Horse racing in Japan consists of two systems, the National (10 racecourses) and the Regional public racing (32 racecourses) having about 2,500 racing meetings in total per year. Urine or saliva samples for dope testing are collected by the officials from thw winner, second and third, and transported to the laboratory in a frozen state. In 1975, 76, 117 samples were analyzed by this laboratory. The laboratory provides the following four methods of analysis, which are variously combined by request. (1) Method for detection of drugs extracted by chloroform from alkalinized sample. (2) Methods for detection of camphor and its derivatives. (3) Method for detection of barbiturates. (4) Method for detection of ethanol. These methods consist of screening, mainly by thin layer chromatography and confirmatory tests using ultra violet spectrophotometry, gas chromatography and mass spectrometry combined with gas chromatography. In the screening test of doping drugs, alkalinized samples are extracted with chloroform. In order to automate the extraction procedure, the authors contrived a new automatic extractor. They also devised a means of pH adjustment of horse urine by using buffer solution and an efficient mechanism of evaporation of organic solvent. Analytical data obtained by the automatic extractor are presented in this paper. In 1972, we started research work to automate the extraction procedure in method (1) above, and the Automatic Extractor has been in use in routine work since last July. One hundred and twnety samples per hour are extracted automatically by three automatic extractors. The analytical data using this apparatus is presented below. (+info)
The antidoping control in horseraces in Italy.
The results and the improvement of the analytical procedures adopted for the control of doping in horses will be reported. This control has been systematically carried out in Italy for about 10 years in the laboratories of Italian Federation of Sport and Medicine in which the biological samples for the control of doping in various sport activities (football, cycling, athletics etc.) are also examined. In this way it is possible to use the same instruments for all these similar problems and compare the results. The analytical procedure is based on the following steps: 1) Extraction of the samples (mainly urine but sometimes blood or saliva). 2) Screening tests by thin-layer chromatography. 3) Confirmatory tests by gas chromatography on different columns and also by gas chromatography coupled with mass spectrometry. These single steps will be separately discussed, and practical problems encountered will be presented. (+info)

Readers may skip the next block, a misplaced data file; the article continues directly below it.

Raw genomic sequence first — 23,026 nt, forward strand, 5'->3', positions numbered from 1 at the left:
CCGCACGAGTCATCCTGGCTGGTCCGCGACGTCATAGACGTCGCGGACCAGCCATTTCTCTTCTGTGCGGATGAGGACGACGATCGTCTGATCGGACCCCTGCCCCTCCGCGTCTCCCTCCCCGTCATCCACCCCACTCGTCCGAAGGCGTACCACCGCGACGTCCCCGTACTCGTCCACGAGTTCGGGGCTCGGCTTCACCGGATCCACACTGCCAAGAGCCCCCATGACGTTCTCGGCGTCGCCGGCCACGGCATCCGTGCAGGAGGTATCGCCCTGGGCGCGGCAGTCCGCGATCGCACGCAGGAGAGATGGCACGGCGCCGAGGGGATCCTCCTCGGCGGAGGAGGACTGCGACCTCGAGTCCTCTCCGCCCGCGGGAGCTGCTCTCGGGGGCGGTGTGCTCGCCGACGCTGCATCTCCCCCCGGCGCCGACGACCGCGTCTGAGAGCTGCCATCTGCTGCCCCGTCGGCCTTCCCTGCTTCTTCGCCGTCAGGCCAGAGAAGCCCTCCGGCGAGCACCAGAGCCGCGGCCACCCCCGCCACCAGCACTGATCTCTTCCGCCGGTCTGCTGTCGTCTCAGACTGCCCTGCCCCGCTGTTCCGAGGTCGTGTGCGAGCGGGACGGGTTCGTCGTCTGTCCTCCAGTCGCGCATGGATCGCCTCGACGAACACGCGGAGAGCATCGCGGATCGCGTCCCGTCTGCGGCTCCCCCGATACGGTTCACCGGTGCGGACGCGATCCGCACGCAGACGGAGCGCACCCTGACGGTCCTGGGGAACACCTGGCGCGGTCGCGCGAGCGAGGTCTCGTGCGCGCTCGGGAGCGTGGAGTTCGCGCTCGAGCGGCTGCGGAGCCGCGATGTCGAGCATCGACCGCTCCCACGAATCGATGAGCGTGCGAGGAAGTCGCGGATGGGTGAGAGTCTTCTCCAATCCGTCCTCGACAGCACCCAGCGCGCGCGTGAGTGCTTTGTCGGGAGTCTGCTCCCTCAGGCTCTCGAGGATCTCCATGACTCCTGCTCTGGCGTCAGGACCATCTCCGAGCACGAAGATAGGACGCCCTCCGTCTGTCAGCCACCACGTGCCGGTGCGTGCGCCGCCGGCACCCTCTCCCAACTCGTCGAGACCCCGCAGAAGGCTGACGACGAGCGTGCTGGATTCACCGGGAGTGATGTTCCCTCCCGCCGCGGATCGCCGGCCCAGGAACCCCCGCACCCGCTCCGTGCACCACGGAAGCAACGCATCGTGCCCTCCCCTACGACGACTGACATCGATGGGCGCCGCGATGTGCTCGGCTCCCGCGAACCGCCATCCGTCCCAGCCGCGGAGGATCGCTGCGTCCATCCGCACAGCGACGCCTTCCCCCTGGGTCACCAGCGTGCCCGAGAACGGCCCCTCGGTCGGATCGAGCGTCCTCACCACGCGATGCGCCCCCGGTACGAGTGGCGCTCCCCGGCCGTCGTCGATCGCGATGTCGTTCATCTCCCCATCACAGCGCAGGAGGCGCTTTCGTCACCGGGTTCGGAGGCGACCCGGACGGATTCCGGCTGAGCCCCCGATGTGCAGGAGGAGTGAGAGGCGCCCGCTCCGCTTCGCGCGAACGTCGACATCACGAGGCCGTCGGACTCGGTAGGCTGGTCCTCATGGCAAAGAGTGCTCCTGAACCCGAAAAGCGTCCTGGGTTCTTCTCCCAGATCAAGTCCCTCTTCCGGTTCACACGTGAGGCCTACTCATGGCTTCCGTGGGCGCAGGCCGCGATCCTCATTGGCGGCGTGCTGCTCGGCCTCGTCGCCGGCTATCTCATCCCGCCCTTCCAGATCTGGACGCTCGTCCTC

A simple technique for mass cultivation of Campylobacter fetus.
Studies using 86 media for maximum growth of Campylobacter fetus for antigen production showed that a diphasic medium (solid base with liquid overlay) was most suitable. The solid base was double strength cystine heart agar. The liquid overlay was thioglycollate medium of Brewer (135-C) without agar. This medium yielded maximum growth of C. fetus in six days with good motility, less clumping and less filament formation than all other media tried. (+info)
Quantitative assessment of the morphology of the pig's head used as a model in surgical experimentation. Part 1: Methods of Measurements.
Thirty-two surface measurements were described for assessment of the effect of complex surgical operations on the skeleton of the face in pigs. The methods of measurements imitate those of anthropometry. The surface measurements can complement cephalometry with data about the changes in the soft tissue and thus improve the documentation of the effect of surgery. This paper can help in the evaluation of complicated osteotomy procedures using the pig as the animal model, for facial reconstruction research in humans. (+info)
Graphic monitoring of labour.
The parturograph is a composite record designed for the monitoring of fetal and maternal well-being and the progress of labour. It permits the early recognition of abnormalities and pinpoints the patients who would benefit most from intervention. Observations are made from the time of admission of the mother to the caseroom and recorded graphically. Factors assessed include fetal heart rate, maternal vital signs and urine, cervical dilatation, descent of the presenting fetal part, and frequency, duration and intensity of uterine contractions. (+info)